• Almost 85 percent of mainline Protestant pastors support denominational lobbying in Washington, D.C., even though most pastors have little or no contact with their church's capital offices, according to a Clemson University survey. Researcher Laura Olson said many pastors feel their lobbyists are an important alternative voice to the influential conservative evangelical activists in the religious right.

  • Catholics in the Boston area called for a criminal investigation of WAAF-FM after the station allegedly played a recording from a church confessional. "Violating the sanctity of the sacrament would impair Catholics in the free exercise of religion," said C.J. Doyle, executive director of the Catholic Action League of Massachusetts. If the recordings are authentic, Doyle said, the station also broke a state law prohibiting eavesdropping.

  • New data compiled by humanitarian aid workers finds that the Sudanese military bombed civilian and humanitarian targets in the Sudan at least 113 times last year, more than twice as many as in 1998. Calling the bombings "egregious abuses," President Clinton said he is "deeply concerned."

  • A Lutheran World Federation commission took initial steps toward reunification of the Evangelical Church in Croatia. The commission, which is comprised of representatives of both parties in the conflict, is attempting to work through issues stemming from a 1996 controversy over leadership that led to the creation of two administrative points.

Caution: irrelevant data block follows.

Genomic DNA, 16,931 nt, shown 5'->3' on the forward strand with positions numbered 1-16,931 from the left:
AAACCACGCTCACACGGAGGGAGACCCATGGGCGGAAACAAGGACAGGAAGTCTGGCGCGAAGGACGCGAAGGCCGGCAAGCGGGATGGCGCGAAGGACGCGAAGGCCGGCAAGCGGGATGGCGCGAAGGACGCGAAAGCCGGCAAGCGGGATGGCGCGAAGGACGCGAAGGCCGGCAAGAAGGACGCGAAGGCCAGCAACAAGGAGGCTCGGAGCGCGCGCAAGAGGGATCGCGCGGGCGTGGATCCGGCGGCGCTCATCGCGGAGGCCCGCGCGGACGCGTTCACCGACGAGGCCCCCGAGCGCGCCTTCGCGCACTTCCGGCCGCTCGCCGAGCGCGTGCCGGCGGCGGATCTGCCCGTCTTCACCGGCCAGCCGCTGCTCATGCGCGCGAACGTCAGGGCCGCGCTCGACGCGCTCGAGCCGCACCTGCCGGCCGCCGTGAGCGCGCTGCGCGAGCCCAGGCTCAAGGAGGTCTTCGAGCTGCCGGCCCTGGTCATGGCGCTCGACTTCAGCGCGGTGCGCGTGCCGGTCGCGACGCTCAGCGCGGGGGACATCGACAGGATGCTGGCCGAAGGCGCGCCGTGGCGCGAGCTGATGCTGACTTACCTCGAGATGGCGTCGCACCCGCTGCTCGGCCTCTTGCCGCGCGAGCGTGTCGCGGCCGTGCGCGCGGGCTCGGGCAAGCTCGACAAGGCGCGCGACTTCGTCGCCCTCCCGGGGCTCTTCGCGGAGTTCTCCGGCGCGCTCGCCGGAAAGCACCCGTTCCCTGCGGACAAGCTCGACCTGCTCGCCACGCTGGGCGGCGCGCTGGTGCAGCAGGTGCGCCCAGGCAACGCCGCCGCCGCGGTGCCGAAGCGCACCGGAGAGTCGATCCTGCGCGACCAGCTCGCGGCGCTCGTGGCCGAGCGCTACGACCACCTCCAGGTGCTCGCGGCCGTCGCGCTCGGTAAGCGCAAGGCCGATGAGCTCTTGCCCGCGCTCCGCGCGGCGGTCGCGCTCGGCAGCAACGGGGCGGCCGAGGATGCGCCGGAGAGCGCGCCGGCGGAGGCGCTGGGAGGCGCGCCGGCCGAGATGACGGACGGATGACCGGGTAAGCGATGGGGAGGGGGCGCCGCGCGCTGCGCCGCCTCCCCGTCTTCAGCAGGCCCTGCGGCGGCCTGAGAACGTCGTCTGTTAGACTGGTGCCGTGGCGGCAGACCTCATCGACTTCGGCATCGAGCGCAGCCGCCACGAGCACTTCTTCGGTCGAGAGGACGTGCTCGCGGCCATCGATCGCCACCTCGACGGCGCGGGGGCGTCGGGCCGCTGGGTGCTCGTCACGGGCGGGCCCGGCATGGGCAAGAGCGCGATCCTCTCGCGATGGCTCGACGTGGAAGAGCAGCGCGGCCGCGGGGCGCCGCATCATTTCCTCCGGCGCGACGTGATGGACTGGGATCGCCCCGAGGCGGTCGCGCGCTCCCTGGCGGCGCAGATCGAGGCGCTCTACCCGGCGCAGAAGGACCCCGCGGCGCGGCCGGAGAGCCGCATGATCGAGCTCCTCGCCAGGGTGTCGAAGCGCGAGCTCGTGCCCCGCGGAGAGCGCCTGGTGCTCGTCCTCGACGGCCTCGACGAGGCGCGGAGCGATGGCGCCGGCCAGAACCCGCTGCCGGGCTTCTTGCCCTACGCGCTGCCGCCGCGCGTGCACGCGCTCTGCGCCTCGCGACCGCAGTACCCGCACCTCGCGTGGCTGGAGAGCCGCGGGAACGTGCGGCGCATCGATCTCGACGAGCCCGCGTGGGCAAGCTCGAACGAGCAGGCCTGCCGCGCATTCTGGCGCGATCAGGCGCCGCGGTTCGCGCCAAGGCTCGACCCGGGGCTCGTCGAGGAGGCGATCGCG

• The ratification of the Joint Declaration on the Doctrine of Justification improved relations between the Catholic and Lutheran churches, said Johannes Friedrich, the Lutheran bishop of Bavaria, Germany. He cited as one example the Lutheran Church in Nicaragua, which for the first time was recognized as a partner by the Catholic church. "The evidence seems to go against the skeptics who prophesied that the [declaration] would have no effect," Friedrich said.

  • The Georgia Baptist Convention voted 2-1 to affirm the new faith statement of the Southern Baptist Convention. This statement led former President Jimmy Carter to distance himself from the Southern Baptist Convention for its "increasingly rigid" doctrinal positions on women as clergy and interpreting the Bible literally.

  • Only 1 percent of dying patients would choose physician-assisted suicide or euthanasia, states a study in the Journal of the American Medical Association. The study showed that those who consider euthanasia or physician-assisted suicide are affected by depression, feel unappreciated and have substantial need for assistance with basic functions.

  • The Alliance of Baptists, a 60,000-member organization formed in opposition to the conservative direction of the Southern Baptist Convention, was received by unanimous vote as the 36th member of the National Council of Churches.